Peasants Against Globalization
Rural Social Movements in Costa Rica
"This beautifully written book is of great theoretical importance for social movement theory and peasant studies, as well as for understanding the impact of neoliberalism in Latin America and the role of grassroots organizations in development. . . . Edelman brings to bear the results of two decades of fieldwork in various Costa Rican settings."—Judith Alder Hellman, York University
"Edelman's work is an imporant corrective in an age when 'privatization' and the magic of the 'free market' are increasingly touted as the keys to global social prosperity. His combination of macroeconomic analysis and ethnography is a welcome addition to the exploding literature on globalization; his research at the grassroots helps bring 'world-system' discussions down from the level of grand statistical abstraction to real-world human beings, while his treatment of broad-scale economic trends helps place his ethnographic detail in its proper historical context. This book will be a valuable aid in courses exploring global processes from both sociological and anthropological perspectives."—Journal of Peasant Studies
"This is far from a traditional work of cultural anthropology. It reflects the best of the discipline's recent soul-searching revisionism. Sandwiched between an insightful review of the literature on peasants and a touch of self-reflection on the ethics of being an active participant observer is a detailed account of several local and national peasant organizations and their struggles with the globalization process in Costa Rica from about 1985 to 1995."—Latin American Politics and Society
"Peasants Against Globalization provides an insightful case study of the impact of neoliberal politics in one country as well as an admirably thoughtful account of the campesinos' struggles to establish their basic rights."—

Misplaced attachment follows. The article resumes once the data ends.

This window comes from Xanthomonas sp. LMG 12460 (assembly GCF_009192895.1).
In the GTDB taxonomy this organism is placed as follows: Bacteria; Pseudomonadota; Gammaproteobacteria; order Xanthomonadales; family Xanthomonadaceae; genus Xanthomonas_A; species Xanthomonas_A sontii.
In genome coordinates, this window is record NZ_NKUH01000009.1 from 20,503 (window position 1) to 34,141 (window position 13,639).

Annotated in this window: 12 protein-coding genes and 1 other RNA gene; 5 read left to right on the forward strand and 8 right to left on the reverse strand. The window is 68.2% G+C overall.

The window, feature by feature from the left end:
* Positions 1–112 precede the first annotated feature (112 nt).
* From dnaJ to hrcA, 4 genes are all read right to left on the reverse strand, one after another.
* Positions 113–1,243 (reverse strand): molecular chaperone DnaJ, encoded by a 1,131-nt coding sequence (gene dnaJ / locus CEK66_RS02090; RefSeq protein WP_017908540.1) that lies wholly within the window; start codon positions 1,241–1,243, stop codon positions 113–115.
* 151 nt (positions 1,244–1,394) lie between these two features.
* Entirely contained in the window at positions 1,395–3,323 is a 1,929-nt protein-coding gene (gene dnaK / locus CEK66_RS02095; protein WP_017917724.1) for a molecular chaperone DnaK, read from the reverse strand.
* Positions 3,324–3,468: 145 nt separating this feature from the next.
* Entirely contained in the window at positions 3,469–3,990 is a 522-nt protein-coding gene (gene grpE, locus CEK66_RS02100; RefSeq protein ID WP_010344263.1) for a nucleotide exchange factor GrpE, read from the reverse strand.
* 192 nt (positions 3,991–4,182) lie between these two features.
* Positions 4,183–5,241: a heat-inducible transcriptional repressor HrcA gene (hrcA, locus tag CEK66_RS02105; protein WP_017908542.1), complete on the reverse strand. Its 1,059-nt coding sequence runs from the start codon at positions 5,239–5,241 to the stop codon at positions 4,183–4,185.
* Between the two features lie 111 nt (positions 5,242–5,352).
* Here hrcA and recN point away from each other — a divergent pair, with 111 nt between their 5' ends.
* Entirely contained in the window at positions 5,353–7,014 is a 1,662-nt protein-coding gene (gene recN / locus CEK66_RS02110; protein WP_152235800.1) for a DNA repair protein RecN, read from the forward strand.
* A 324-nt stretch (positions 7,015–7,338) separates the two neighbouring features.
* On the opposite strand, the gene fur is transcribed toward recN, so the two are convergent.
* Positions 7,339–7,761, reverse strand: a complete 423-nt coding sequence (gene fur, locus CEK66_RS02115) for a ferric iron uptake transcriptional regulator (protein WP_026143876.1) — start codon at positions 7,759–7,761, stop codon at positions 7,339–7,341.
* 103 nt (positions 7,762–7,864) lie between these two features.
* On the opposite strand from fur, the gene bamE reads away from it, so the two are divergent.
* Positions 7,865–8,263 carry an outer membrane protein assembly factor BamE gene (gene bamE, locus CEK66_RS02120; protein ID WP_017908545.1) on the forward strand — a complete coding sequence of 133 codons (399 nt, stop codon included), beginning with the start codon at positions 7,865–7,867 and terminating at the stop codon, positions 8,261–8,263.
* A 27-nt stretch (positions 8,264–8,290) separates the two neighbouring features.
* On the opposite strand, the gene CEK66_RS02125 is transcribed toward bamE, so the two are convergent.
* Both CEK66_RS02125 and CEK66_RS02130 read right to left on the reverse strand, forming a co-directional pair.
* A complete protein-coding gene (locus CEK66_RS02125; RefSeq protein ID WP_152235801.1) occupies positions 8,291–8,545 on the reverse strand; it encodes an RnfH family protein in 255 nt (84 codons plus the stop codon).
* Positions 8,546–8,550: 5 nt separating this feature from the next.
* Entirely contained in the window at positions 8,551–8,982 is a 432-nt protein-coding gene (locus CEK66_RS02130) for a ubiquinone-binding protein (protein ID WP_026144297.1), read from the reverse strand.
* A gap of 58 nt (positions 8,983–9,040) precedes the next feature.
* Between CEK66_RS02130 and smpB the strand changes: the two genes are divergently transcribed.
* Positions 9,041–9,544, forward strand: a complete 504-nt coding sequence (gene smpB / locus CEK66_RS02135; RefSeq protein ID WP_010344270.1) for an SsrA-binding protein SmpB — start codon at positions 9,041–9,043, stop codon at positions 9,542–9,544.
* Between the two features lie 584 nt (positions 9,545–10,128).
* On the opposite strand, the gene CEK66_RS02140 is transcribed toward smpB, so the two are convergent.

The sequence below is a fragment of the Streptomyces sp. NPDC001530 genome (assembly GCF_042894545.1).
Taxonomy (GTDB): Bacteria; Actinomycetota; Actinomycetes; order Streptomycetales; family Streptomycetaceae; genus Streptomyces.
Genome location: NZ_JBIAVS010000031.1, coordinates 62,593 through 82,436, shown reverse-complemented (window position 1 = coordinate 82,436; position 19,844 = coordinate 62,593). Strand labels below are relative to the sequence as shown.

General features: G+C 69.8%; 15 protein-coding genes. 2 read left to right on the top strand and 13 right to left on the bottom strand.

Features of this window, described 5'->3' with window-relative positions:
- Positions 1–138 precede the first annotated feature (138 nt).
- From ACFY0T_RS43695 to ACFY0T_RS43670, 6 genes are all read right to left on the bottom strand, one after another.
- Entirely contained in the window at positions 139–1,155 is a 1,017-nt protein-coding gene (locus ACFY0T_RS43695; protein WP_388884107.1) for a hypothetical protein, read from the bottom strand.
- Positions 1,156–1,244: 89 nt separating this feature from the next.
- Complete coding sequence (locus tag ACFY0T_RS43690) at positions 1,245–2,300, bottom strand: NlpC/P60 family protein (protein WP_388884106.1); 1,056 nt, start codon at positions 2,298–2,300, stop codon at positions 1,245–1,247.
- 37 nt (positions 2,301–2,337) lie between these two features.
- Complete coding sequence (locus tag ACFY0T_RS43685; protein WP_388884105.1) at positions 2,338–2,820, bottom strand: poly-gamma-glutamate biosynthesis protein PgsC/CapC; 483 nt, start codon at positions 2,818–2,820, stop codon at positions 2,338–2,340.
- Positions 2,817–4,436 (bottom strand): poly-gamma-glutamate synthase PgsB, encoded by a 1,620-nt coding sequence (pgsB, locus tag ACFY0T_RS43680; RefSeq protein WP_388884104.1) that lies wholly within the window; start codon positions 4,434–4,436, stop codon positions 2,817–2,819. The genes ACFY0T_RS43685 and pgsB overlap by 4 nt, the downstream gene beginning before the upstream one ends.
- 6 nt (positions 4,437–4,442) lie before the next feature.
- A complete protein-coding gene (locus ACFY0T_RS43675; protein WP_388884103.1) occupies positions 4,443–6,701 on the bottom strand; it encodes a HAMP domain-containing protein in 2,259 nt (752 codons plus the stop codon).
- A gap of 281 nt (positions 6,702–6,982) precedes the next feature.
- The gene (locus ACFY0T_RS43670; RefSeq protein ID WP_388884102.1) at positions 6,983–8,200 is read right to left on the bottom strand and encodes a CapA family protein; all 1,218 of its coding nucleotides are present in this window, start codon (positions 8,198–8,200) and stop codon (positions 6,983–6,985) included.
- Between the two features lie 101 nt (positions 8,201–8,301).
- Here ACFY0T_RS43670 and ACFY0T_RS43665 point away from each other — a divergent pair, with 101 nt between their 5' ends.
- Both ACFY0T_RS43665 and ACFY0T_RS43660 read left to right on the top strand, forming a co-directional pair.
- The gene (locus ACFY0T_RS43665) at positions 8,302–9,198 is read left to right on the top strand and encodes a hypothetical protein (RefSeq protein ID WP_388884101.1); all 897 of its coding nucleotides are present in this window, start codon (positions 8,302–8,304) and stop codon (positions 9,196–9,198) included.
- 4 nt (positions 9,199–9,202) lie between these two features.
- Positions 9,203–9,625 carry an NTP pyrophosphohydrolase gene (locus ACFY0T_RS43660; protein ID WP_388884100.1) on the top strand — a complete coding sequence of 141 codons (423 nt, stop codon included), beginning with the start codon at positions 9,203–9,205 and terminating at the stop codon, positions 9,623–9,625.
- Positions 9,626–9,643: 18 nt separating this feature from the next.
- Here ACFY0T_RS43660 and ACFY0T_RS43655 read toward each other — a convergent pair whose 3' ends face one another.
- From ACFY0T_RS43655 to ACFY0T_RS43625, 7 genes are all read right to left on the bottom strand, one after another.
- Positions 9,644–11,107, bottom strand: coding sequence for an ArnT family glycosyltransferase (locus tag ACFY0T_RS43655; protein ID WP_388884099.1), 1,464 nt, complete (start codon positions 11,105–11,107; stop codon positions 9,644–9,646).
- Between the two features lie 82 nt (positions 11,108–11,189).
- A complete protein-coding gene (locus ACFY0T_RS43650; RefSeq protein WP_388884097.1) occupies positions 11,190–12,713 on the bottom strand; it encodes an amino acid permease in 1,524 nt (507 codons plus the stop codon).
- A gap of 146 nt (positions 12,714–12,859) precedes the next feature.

This book tells the story of how small farmers responded to a free-market onslaught that devastated one of the Western Hemisphere’s most advanced social-democratic welfare states. In the early 1980s, the Latin American debt crisis struck Costa Rica, leading to major cutbacks in the social programs that had permitted the rural poor to attain an acceptable standard of living and a modicum of dignity.
Peasants were in the forefront of movements against these cutbacks, marching, blocking highways, and occupying government buildings. In the struggle to preserve their livelihood, the rural poor also formed alliances with wealthy farmers, negotiated with politicians, and embraced and then repudiated charismatic outsiders who came to live among them and to speak in their name. These rural activists combined class-bound politics with concerns about threatened peasant identities, practical analysis with sentimentality, grassroots democracy with conspiratorial secrecy, and selfless sacrifice with opportunism.
The small farmers portrayed in this book are worldly, outspoken, exuberant, future-oriented, and fiercely proud. They could hardly be less like the unsophisticated and stoic rustics so prominent in the development literature or those contemporary peasants whose imminent disappearance is endlessly predicted by both right- and left-wing social scientists.
The author argues that the experience of rural activism in Costa Rica in the 1980s and 1990s calls into question much current theory about collective action, peasantries, development, and ethnographic research. The book invites the reader to rethink debates about old and new social movements and to grapple with the ethical and methodological dilemmas of engaged ethnography.
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